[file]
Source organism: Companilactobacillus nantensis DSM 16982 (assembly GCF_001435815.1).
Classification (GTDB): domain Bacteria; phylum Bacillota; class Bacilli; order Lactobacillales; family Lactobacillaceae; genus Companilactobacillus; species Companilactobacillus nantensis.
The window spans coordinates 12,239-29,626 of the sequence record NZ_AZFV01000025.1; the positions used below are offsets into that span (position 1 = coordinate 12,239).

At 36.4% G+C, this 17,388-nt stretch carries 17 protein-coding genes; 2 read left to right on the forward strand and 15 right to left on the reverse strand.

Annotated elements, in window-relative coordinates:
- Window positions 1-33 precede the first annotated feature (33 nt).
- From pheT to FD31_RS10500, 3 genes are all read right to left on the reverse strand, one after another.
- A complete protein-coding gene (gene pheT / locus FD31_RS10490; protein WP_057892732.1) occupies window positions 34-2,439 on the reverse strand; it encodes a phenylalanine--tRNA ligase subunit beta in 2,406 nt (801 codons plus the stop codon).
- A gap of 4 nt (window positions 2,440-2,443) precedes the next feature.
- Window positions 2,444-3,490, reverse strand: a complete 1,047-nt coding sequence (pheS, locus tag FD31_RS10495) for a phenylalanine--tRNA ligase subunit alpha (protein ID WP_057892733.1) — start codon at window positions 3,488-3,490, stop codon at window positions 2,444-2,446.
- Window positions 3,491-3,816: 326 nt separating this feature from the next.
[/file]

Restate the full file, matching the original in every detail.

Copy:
Source organism: Companilactobacillus nantensis DSM 16982 (assembly GCF_001435815.1).
Classification (GTDB): domain Bacteria; phylum Bacillota; class Bacilli; order Lactobacillales; family Lactobacillaceae; genus Companilactobacillus; species Companilactobacillus nantensis.
The window spans coordinates 12,239-29,626 of the sequence record NZ_AZFV01000025.1; the positions used below are offsets into that span (position 1 = coordinate 12,239).

At 36.4% G+C, this 17,388-nt stretch carries 17 protein-coding genes; 2 read left to right on the forward strand and 15 right to left on the reverse strand.

Annotated elements, in window-relative coordinates:
- Window positions 1-33 precede the first annotated feature (33 nt).
- From pheT to FD31_RS10500, 3 genes are all read right to left on the reverse strand, one after another.
- A complete protein-coding gene (gene pheT / locus FD31_RS10490; protein WP_057892732.1) occupies window positions 34-2,439 on the reverse strand; it encodes a phenylalanine--tRNA ligase subunit beta in 2,406 nt (801 codons plus the stop codon).
- A gap of 4 nt (window positions 2,440-2,443) precedes the next feature.
- Window positions 2,444-3,490, reverse strand: a complete 1,047-nt coding sequence (pheS, locus tag FD31_RS10495) for a phenylalanine--tRNA ligase subunit alpha (protein ID WP_057892733.1) — start codon at window positions 3,488-3,490, stop codon at window positions 2,444-2,446.
- Window positions 3,491-3,816: 326 nt separating this feature from the next.